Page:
So what then, is the point of this kind of constant workload study? I certainly don’t wish to dismiss it as meaningless, because it is in fact responsible for some of the best research done. It is science at its best, in many ways, as we must control for all the other variables except the one which we are investigating, and this includes the workload. However, what it does is establish the limits of performance in a simplified, manageable model. By defining fatigue so specifically as a single “event” or point, one is able to study the upper or lower limits of exercise quite elegantly. It’s extremely useful for scientists to know that fatigue coincides with a body temperature of 40 C, for example, as it allows us to know what is happening at the extremes of performance, and therefore reveals the physiology of “homeostatic failure.”

But this technique does NOT explain how performance is regulated, and problems develop when scientists begin to apply these findings to all situations. For example, when a physiologist proclaims that “Impaired exercise performance in the heat of Beijing will be the result of high body temperatures causing fatigue“, then they are stretching the truth, and lying to you by taking their finding out of context! This happens very often, and is a big reason for the sometimes aggressive debate between the  two models we introduced in our last post.

Then finally, in terms of application, when you are watching the Olympic Games this year, you’re not watching this kind of exercise, you are watching the second kind of study, the self-paced trial (with a few differences!)

2. Self-paced exercise time-trials

This is a rather obvious concept – the athlete in the lab is made to do a “simulated” time-trial, over a known duration, and the power output or running speed is free to vary, at the athlete’s discretion. Performance in this kind of model is defined by the time taken to complete a known distance, or a known amount of work, or distance covered in a known time. The key to this kind of study is that there IS a known end-point, so the athlete has an idea of what lies ahead when they start exercise. This enables the “pacing strategy” to come into play, as discussed previously.

If the Constant Workload Trial we discussed above represents the “ON-OFF” switch, then this kind of self-paced trial is the “DIMMER” control on your lights. Because instead of a situation where the light is on until it goes off, here we have a situation where the athlete is able to constantly modulate the workrate, up and down depending on the set of INPUTS they are receiving. The key question for physiologists everywhere, then, is how is this achieved? Returning again to the heat example, the challenge is to figure out how the athlete is able to adjust work rate to prevent the limit from ever being attained.

This kind of exercise is also more “realistic” if you want to compare it to most exercise types and actually apply the findings from your study. That is, when you go out for an 8km training run, you are effectively doing a sub-maximal exercise bout which is self-paced, with known duration, just as you would do in the lab. That means that application and inference from this kind of model is possibly more realistic than a model where workrate is fixed and duration is unknown.

Some key differences – “real” exercise is not purely self-paced

There are, of course, some big differences. For one thing, when you go out to run a 10km race, you’re not really doing a “self-paced” trial, because there are other athletes in the race who have an equally large impact on your selected pace. So perhaps, for a race situation, one might say “freely paced”, and then acknowledge that other runners, motivation, and numerous other factors affect the “self-paced” intensity! The point is that ultimately the athlete is still able to increase or decrease the exercise intensity, and this is a “self-selected” pace, regardless of which INPUTS are responsible for the pace. This sets the scene for the previously discussed “Anticipatory Regulation” (see the model at the end of Post IB for more on this concept).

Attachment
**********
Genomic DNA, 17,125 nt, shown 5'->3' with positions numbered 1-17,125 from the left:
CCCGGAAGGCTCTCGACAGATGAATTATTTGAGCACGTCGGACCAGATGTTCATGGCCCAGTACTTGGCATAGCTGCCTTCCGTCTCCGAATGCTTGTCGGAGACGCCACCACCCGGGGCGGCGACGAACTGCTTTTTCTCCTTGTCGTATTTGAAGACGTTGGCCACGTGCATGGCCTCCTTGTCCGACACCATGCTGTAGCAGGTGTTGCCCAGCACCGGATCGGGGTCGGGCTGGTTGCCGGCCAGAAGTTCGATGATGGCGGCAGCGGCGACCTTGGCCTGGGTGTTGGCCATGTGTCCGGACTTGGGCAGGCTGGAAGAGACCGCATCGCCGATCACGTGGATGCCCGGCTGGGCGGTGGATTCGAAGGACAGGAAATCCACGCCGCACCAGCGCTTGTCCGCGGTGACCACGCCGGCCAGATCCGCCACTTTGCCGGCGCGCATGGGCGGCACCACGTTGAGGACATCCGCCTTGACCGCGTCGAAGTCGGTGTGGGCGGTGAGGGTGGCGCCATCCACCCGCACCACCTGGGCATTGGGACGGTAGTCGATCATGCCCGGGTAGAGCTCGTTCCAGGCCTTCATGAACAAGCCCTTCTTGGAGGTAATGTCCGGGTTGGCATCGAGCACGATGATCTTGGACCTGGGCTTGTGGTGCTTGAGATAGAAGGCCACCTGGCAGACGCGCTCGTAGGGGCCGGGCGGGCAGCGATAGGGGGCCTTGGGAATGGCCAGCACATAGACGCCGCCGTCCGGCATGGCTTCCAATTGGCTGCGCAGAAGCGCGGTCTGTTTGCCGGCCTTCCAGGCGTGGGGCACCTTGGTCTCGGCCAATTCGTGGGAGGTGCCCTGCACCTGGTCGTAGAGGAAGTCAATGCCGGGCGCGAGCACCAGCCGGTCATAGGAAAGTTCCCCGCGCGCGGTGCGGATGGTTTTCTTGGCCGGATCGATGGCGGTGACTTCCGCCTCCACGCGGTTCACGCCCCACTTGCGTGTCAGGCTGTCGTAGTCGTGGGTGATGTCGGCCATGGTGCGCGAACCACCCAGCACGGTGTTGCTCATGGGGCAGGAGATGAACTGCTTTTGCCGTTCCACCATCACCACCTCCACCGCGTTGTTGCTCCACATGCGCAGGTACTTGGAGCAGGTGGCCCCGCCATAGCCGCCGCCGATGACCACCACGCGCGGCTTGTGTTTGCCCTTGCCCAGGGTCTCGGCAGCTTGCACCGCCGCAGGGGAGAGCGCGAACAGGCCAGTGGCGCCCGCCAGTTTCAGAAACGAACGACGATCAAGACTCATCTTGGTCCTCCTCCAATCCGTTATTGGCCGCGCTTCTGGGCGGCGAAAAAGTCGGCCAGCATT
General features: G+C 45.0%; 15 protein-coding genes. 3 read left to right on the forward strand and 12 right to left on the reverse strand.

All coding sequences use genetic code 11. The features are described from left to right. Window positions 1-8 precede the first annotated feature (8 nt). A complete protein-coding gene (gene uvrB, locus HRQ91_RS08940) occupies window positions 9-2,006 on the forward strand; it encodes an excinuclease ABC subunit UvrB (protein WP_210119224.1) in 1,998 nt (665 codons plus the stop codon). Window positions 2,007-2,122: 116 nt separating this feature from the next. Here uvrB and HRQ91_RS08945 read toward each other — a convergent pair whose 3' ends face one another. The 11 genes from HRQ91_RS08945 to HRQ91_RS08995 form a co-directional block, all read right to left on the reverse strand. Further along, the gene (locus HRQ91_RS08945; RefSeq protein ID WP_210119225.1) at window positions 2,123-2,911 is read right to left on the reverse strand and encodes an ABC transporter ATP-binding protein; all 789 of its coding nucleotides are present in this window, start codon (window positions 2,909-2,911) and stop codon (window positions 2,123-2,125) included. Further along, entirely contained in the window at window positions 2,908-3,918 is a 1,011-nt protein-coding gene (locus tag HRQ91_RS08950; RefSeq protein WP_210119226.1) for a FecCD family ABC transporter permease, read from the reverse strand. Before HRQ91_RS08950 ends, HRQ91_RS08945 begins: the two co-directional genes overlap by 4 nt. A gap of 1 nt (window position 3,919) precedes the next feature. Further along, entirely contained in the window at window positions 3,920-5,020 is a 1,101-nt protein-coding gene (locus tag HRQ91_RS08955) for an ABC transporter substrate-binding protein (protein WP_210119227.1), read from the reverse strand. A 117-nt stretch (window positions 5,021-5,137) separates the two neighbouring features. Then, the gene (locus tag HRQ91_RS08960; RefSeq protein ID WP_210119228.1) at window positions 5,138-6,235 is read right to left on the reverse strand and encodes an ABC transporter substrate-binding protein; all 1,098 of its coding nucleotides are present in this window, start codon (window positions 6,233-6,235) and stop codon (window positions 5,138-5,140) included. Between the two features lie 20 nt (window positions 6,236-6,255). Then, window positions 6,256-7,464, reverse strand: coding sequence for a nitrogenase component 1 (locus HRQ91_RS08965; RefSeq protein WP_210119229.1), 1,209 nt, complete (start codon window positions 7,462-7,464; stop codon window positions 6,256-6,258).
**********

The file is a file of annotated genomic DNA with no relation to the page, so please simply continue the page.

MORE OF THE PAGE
Another difference is that exercise outdoors throws up a number of variables that are difficult to replicate in a lab. For example, changing wind and temperature conditions, gradients, road surfaces, and surroundings all exert an effect on performance during training or racing, but are limited in labs. We can, and do, try to control for this, but it does of course limit the contextual application of research to outdoor competition, and is one reason why to this day, with so much knowledge, we still actually know relatively little about performance physiology! As we’ve said, if anyone tells you that they know the TRUTH, they’re lying…ignorant…or both…!

Looking ahead – why this is important

As I mentioned at the top of this post, the next few posts will look at pacing strategies during exercise in different conditions. But we’ll also look at the constant workload model, and compare the conclusions made from these studies with those made in the self-paced, time-trial studies.

Once again, exercise in the heat provides the best example of this, because in this area, there have been some excellent research studies using constant workrate trials, which have concluded that fatigue is the result of high body temperatures acting on the brain. As described above, the problem is that these types of trials create a situation where that is really the only conclusion possible, because the trial is set up to evaluate a “forced” physiology leading to a distinct failure of exercise. In self-paced trials, one can look at what happens to performance and perceptions of effort long before the “fatigue point” is reached, to help understand how performance is regulated. That reveals that in fact, athletes slow down long before they are hot, and suggests that performance in the heat is regulated in advance of the “failure” so easily observed when athletes are forced into maintaining one intensity.

But this is all for the next batch of posts, where we’ll tackle those four scenarios in turn, and we’ll constantly be coming back to this concept of fatigue as a distinct event vs. fatigue as a regulated process!

Join us then!

Ross